Here at Relevance, we're committed to the idea of working in pairs.
But as the company grows beyond its Durham headquarters, we have more
and more people working outside of the office. Pairing is hard enough
by itself, but pairing remotely is daunting. This post documents some
of the software and processes we've tried.
Being a Mac-heavy office, we started with iChat and its screen-sharing
feature. This is quick and easy, and works fairly well for brief use.
But several Relevancers have gone multiple-monitor in their home
offices. iChat screen sharing doesn't play well with multiple
monitors — it shrinks both "host" desktops to fit on one "guest"
screen. Also, the audio quality isn't that great, and the connection
is flaky on residential Internet.
We switched to Skype for audio chat. The sound quality is much
better, but its screen-sharing feature is view-only. We tried VNC for
screen-sharing — both the VNC server built-in to OSX and third-party
alternatives — but it's much too laggy for any serious use. We even
tried a few commercial products, of which TeamViewer was the best. It
supports multiple monitors (guests can choose which host monitor to
view) and has better responsiveness than VNC. But the license is
expensive, and it's still not perfect, especially when the members of
the pair have different-sized screens.
The fundamental problem with remote pairing by screen sharing is that
one half of the pair is at a severe disadvantage. The "host" is
working on a local machine, with no lag or display artifacts. The
"guest" is looking at a fuzzy screen with several hundred milliseconds
of lag. That might not sound like much, but it's hard to be effective
when the text on the screen is half a second behind your typing.
So for the past few weeks I've been experimenting with a different
mode of pairing that tries to put everyone on the same level
playing field. I set up a persistent Amazon EC2 instance running
Ubuntu GNU/Linux and all our favorite development tools. Both members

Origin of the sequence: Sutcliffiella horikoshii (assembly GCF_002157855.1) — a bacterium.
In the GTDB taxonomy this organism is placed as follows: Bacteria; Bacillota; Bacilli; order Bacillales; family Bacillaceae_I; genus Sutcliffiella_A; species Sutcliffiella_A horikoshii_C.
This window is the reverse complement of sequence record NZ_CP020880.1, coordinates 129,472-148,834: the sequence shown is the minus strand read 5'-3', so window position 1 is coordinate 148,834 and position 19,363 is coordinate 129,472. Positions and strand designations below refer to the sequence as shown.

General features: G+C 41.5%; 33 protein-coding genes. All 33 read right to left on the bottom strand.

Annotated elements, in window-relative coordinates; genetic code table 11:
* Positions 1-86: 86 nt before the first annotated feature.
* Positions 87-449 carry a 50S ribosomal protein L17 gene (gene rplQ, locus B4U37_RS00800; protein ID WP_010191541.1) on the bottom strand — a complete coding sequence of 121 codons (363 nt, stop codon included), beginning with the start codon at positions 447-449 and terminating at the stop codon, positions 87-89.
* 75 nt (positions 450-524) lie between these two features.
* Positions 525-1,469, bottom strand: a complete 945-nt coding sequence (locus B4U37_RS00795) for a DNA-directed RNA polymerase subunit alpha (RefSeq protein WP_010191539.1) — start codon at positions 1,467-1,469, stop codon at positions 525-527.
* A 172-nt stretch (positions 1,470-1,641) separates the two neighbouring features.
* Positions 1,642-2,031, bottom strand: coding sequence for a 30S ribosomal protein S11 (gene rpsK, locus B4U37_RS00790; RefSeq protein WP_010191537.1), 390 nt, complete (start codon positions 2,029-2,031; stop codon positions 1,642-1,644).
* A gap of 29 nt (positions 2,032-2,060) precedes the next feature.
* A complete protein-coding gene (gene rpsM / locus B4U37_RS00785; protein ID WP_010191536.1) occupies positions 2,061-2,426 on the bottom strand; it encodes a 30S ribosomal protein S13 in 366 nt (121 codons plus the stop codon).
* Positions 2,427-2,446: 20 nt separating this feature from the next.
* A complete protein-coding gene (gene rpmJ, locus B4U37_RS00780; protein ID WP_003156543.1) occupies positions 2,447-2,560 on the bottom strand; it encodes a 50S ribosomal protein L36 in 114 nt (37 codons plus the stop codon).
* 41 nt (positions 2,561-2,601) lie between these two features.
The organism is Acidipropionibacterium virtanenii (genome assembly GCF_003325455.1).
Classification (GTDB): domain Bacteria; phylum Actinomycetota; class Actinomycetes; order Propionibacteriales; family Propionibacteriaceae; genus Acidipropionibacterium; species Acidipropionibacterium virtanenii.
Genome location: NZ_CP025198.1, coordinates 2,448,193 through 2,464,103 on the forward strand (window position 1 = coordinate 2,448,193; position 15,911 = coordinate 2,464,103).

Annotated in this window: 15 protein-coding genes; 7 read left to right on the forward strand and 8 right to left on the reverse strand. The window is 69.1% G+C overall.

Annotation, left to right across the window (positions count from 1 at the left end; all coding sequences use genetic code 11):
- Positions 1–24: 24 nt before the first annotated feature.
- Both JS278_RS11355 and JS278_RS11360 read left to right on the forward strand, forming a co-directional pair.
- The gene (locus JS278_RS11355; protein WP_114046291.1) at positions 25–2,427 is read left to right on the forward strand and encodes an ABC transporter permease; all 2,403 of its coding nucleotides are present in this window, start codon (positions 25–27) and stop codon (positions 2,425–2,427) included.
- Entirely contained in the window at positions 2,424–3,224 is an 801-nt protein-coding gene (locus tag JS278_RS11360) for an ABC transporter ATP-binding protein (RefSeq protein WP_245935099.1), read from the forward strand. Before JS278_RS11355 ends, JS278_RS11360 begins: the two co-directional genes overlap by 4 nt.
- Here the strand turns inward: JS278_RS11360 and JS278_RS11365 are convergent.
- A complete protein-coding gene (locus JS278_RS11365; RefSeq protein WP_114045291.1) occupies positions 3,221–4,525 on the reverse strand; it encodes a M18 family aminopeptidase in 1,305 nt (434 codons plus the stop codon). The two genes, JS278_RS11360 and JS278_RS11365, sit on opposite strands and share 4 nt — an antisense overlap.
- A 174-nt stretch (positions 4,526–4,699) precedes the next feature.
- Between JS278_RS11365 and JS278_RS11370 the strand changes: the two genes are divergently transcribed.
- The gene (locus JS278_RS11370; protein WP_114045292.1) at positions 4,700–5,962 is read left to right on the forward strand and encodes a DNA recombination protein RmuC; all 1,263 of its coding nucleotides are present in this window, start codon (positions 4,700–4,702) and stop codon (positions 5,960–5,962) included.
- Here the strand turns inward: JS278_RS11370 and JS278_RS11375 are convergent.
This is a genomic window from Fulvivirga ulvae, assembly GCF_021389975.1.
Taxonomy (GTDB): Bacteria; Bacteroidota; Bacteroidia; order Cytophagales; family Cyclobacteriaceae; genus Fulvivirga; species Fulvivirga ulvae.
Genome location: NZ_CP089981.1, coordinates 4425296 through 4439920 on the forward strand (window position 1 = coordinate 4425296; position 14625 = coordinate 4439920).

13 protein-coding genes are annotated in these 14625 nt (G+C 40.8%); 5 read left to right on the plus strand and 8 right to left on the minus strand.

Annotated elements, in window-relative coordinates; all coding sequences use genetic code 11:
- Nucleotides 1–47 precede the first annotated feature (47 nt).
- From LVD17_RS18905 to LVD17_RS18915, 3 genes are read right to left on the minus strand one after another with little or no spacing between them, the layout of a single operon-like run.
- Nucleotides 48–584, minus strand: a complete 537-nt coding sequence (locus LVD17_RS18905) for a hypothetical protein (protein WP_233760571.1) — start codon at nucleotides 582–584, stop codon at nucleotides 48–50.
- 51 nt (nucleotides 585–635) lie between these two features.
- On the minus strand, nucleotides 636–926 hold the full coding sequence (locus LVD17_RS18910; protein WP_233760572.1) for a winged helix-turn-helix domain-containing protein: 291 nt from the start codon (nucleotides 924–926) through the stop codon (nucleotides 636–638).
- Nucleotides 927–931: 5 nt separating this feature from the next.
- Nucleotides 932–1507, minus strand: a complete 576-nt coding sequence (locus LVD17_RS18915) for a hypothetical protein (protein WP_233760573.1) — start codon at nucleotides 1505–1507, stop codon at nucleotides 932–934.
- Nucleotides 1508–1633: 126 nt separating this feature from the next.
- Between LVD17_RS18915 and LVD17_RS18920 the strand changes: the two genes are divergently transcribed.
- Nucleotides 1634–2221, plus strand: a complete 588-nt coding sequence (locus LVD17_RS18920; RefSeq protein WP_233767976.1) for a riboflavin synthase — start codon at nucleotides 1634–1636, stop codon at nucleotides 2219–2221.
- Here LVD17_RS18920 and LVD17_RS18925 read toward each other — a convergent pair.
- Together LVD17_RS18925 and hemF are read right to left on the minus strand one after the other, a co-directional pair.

of the pair can SSH into the instance and share a terminal session
with tmux. There are still lag issues, but at least everyone has
to deal with the same lag.
tmux is a great tool, although there are still configuration
headaches. You don't realize how complex "dumb" terminals can be
until syntax highlighting renders all text in blinking red italics for
one user and completely invisible for another. The trick is to get
everyone on the same terminal application (usually iTerm) and match up
the TERM environment variable at both ends. Then there's the Emacs/Vim
debate, but that's not a problem we're going to solve any time this
Pairing in text mode is more efficient, bandwidth-wise, than in
graphics mode, but you can't share a web browser to debug a web app in
your terminal. (Yes, there are text-mode web browsers, but that
doesn't help you debug HTML layouts.)
VNC, we know, is slow, but there are newer remote-screen technologies
for Linux, such as the open-source NX protocol. NX is much faster
than VNC, with better display quality and security. The free client
and server packages from NoMachine.com allow two users to share a
single X-Windows session. Just one quirk to deal with: unlike VNC,
NX renders the mouse pointer locally. Effectively, each user has
their own mouse, and cannot see the other's. This is fine most of the
time, until you want to literally "point" at something on the screen
to draw attention to it.
Another upside to pairing with NX is that the "remote" window only needs
to be big enough for a single shared application, such as a web
browser. Each member of the pair can keep their own desktop with
their own email, chat, and other applications.
This setup works pretty well, in my opinion, although recently we hit
another snag: certain jobs require us to interact with servers on VPNs
behind corporate firewalls. We haven't figured out how to make an EC2
instance connect to a VPN while also remaining available to the pair
that is using it — I'm not sure if that's even possible. (Amazon's
"Virtual Private Cloud" seems geared toward large enterprises with
many IPs, not a single instance.)
So that's the current recipe: Skype for audio, tmux for text editing,
and NX for shared web browsing. It's far from perfect, but we've
managed to get work done this way. Do you have techniques or tools
you use to help remote employees stay connected? Let us know!